21 January 2021
As in the song, we might say that collaboration and education go together like a horse and carriage. However, while the latter pair are more or less entrenched in an analogue past, collaborative learning has found a new lease of life through the power of technology, or EdTech. Perhaps a better analogy now would be a battery and an electric car!
A little over 18 months ago we launched the ‘Digacy’ programme at Northampton High. Digacy stands for ‘Digital Literacy’ but aims to go further, with the vision of bringing all things technological together under one banner, to help students develop future skills and to bring transformative approaches to teaching and learning. Little did we know that Covid-19 would push technology even further to the forefront of our thinking, giving us an unprecedented testbed for cloud-computing platforms across the school.
Using technology to support learning helps not just to deliver content in more adventurous and supportive formats, but, more importantly, allows students and teachers to connect with each other within and beyond the confines of the conventional classroom. Our school 1 to 1 device policy enables teachers to ‘break down’ the traditional home/school barriers, by sharing content before the lesson begins and allowing students to ‘preload’ with key information. It also encourages students to engage in shared working and they benefit from detailed feedback dialogue, which encourages continual improvement in skills and understanding.
The Digacy programme works from core principles, including online safety, computational thinking and the creation of content, to ensure that pupils have the adaptability they will need in the future. Digital tools like mentimeter, padlet, kahoot, flipgrid, quizlet, newsela, pobble and readtheory are amongst the many available that help teachers to support pupils individually, inspire curiosity and create inquisitive learners. All students curate their achievements online via a self-made website which we call the ‘360-degree Me ePortfolio’. This gives them the skills to manage their digital footprints positively, with an eye for their future employability. As a backbone to this, our shared platforms allow us to offer seamless learning approaches, meaning all pupils have access to the materials they need, along with their teachers’ expert advice.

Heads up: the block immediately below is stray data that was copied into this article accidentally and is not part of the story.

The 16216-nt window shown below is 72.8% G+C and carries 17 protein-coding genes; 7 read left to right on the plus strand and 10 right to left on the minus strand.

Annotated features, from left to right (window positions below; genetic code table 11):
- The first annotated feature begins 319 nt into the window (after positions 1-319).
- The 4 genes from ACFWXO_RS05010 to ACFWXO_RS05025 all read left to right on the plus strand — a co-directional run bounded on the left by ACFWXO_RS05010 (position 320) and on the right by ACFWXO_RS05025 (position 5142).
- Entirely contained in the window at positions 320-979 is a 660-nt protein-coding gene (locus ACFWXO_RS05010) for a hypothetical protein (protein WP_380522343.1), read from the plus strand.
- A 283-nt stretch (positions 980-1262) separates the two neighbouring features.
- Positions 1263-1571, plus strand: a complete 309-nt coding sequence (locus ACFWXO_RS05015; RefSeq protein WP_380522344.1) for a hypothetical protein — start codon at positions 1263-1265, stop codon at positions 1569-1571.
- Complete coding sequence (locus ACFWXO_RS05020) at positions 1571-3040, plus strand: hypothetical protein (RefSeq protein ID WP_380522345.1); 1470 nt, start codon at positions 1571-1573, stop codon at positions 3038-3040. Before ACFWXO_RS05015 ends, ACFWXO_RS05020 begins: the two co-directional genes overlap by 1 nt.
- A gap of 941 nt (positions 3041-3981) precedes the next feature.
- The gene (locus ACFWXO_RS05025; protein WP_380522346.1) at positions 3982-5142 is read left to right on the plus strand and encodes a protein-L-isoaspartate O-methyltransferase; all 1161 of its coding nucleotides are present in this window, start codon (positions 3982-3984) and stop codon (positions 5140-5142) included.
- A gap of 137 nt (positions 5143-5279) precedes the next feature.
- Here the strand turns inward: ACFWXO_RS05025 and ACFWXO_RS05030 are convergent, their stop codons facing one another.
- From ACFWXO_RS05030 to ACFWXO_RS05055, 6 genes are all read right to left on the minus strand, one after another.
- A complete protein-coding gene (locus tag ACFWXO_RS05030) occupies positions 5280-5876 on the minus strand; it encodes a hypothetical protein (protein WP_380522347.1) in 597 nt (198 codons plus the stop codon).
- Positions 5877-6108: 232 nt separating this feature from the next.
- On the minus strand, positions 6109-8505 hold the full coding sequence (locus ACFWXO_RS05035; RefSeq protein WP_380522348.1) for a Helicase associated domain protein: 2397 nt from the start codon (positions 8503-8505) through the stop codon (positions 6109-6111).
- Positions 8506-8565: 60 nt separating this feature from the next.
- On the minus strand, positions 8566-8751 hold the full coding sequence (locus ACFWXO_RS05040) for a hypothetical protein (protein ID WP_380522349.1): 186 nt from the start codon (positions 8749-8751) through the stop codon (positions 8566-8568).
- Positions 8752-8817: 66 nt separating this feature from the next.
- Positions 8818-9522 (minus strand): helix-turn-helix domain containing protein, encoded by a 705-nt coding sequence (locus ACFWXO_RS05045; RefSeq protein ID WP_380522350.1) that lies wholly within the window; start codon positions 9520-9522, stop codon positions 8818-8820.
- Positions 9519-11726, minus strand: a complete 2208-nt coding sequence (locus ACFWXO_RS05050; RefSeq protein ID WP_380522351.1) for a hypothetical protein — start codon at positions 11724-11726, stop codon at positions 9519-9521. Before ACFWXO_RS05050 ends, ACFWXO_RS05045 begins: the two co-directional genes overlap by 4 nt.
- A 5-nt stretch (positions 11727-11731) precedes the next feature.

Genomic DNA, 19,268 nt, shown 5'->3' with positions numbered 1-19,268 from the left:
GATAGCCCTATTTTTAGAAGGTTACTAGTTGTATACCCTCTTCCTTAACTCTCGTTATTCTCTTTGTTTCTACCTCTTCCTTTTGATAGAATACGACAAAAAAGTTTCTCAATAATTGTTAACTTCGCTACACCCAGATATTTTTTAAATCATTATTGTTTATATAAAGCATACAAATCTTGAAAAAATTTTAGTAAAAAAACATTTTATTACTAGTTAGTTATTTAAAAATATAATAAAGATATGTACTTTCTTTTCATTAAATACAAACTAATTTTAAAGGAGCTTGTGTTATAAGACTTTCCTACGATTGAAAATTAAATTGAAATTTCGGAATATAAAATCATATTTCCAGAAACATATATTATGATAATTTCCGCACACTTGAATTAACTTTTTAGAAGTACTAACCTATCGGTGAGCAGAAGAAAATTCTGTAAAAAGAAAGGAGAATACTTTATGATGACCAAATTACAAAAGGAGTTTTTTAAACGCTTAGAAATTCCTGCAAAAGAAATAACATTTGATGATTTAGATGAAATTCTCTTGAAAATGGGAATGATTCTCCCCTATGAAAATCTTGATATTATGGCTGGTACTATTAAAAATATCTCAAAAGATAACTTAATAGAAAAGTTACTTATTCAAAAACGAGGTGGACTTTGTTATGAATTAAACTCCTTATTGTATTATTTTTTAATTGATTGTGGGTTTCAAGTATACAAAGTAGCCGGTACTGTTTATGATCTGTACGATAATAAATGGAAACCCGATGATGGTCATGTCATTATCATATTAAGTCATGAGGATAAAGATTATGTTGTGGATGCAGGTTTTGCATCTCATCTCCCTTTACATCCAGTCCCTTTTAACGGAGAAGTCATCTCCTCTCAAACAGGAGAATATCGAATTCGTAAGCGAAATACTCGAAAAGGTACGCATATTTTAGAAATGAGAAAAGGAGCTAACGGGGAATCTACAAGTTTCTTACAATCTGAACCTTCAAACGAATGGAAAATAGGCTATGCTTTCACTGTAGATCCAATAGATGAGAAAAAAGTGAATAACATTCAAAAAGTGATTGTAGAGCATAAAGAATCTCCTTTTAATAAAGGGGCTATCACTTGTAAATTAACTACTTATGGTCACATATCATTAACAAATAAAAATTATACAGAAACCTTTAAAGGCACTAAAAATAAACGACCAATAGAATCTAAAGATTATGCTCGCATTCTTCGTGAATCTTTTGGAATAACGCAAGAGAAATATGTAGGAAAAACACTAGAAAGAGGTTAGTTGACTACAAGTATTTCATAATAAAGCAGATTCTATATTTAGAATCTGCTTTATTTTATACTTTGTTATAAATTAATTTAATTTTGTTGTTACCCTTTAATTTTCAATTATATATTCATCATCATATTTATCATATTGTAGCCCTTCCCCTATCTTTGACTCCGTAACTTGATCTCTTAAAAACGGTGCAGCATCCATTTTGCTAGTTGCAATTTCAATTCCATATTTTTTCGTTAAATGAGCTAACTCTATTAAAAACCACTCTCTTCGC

As a result, both in lockdown and while just some students have been working from home, we have been able to prioritise live lessons via video to ensure as smooth a connection as possible. Beyond Northampton High School itself, we are proud members of the Girls’ Day School Trust (GDST), a group of 25 schools which, like us, are centres of excellence in the teaching of girls. Our home schooling process, called Guided Home Learning, has thrived because of our access to GDST-wide online enrichment programmes, and the pedagogical support of many hundreds of like-minded colleagues around the country. In addition, our resident expert Consultant Teacher has also worked to develop our feedback methodologies, with much now delivered orally to students via technology.
The standing of computer science as an academic discipline has been given a boost in recent years. Famously, Bill Gates once criticised the UK for concentrating too much on the applications of technology and not the deeper understanding of coding and algorithms that is essential for developing the next generation of technical innovators. We took the step of incorporating Computing as a subject into Mathematics and giving it dedicated curriculum time from the youngest year groups in our Junior School. This has meant that computational thinking has been placed at the heart of the curriculum and has led to healthy uptake at public exams in the subject itself.
However, the belief that, as digital natives, our young people should be able to pick up IT creation skills as easily as learning a new computer game, ignores the fact that without clear guidance they will generally only approach this when they have to. As a result they may lack standard digital competencies, such as formatting documents, ordering filing systems, using spreadsheets, and creating intuitive presentations and websites. At Northampton High, the Digacy programme also acts as a safety net to ensure that these functional IT capabilities are not lost. All pupils develop these skills at the most suitable time in their education, and in the most suitable academic discipline. For example, the website skills learned in the 360-degree Me ePortfolio, are developed in Humanities lessons as a key part of our transferable skills agenda.
EdTech is with us to stay and we are confident it will help our pupils to thrive in the future, but technology is not an answer in itself. We may be moving into a world of self-driving cars and intelligent fridges, but some things will never change. It is the human connection transcending the digital, the understanding, guidance and perseverance of our teachers, that will allow students to find their individual paths in this changing world.
Deputy Head Academic, Northampton High School